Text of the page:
Demonstrators in Lebanon took to the streets on the fifth day of anti-government protest. The mass protest is against the debilitating economy and weak government.
The mass protest in Lebanon continued on the fifth day as demonstrators registered their anguish against the looming economic collapse. Significantly, the protests started against the government’s decision to introduce a $6 per month levy on the messaging application WhatsApp.
All of a sudden, the protest took a violent turn as angry protestors ransacked high-end shops in Beirut. Further, the violent protests also left one person dead in the northern city of Tripoli.
Since then, the protests have settled into large peaceful gatherings that have crossed sectarian and social lines and continued to grow in size and energy as Lebanese leaders struggled to formulate a response.
While the government hastily scrapped the taxes, the protests have morphed into a demand for wider economic reforms.
Lebanon has not witnessed mass protests of this kind since the so-called Cedar revolution of 2005. Following the Cedar revolution of 2005, Syrian forces left the country after 15 years of involvement in the neighbour’s affairs.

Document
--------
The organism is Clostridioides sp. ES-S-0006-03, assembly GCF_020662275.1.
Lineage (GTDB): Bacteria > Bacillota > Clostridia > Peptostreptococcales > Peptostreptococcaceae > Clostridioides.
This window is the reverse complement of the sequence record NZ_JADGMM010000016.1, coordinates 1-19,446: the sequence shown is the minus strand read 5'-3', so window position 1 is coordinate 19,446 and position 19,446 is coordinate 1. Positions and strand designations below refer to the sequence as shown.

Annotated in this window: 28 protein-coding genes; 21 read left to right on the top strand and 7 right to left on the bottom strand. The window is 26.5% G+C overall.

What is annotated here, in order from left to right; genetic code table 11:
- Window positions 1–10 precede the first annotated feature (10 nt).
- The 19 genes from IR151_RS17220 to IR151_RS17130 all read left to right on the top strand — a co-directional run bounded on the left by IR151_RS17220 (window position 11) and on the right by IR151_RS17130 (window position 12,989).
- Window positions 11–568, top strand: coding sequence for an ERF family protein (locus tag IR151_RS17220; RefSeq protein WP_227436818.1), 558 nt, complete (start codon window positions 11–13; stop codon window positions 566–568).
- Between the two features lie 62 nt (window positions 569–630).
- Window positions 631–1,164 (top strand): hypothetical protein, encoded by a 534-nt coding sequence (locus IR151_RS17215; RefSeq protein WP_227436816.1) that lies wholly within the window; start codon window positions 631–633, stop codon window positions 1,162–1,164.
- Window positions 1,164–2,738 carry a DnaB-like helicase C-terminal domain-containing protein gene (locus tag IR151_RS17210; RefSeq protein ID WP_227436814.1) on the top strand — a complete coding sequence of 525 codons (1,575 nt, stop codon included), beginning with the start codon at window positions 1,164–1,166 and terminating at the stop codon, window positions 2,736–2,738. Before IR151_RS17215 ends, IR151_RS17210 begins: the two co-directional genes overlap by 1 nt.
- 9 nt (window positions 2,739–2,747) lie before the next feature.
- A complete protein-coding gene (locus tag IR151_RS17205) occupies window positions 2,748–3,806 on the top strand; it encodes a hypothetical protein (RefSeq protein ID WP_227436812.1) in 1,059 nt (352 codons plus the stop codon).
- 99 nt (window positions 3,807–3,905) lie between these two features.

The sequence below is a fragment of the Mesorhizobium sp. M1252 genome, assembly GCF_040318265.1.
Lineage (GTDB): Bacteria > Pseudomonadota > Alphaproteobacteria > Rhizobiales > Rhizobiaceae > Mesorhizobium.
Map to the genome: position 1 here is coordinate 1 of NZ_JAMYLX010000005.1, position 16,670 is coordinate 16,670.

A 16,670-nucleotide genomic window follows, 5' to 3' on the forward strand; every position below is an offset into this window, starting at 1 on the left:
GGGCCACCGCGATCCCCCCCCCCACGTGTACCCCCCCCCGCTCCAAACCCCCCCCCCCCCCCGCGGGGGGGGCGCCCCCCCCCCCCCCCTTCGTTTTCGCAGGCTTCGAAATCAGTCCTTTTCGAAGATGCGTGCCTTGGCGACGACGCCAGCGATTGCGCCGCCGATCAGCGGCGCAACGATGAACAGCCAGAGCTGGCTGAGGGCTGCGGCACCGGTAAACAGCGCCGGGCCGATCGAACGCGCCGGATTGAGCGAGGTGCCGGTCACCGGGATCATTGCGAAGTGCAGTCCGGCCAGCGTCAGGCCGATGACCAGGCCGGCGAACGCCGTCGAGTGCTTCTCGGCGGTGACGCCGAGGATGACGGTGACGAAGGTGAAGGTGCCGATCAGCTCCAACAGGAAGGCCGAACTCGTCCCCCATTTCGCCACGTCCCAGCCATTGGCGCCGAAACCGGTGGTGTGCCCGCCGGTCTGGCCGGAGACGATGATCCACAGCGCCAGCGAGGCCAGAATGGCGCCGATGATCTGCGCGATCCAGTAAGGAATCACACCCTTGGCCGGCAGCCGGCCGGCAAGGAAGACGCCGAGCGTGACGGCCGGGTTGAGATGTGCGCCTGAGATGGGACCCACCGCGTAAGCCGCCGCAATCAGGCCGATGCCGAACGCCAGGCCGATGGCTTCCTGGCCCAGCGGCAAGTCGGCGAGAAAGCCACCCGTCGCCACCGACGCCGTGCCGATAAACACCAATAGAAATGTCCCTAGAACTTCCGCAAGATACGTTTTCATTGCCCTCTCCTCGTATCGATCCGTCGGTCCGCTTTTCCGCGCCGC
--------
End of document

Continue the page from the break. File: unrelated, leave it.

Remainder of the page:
On the negative side, the reason behind the failing economy of Lebanon is rampant corruption and nepotism. Interestingly, Lebanon’s economy has reached a dangerous situation due to low growth and high debt.
While Lebanon’s national debt is 150% of GDP and rising, central bank reserves have plummeted 30% in the past year. On the other hand, the local currency has slipped against the dollar in recent months.
On Friday, Lebanon’s Prime Minister Saad Hariri asked his coalition partners to come up with economic reforms in the next 72 hours. As per reports, an agreement was finalized on Sunday; privatization of key utilities and reducing the salary of politicians are part of the agreement. A cabinet meeting will approve the agreement on Monday.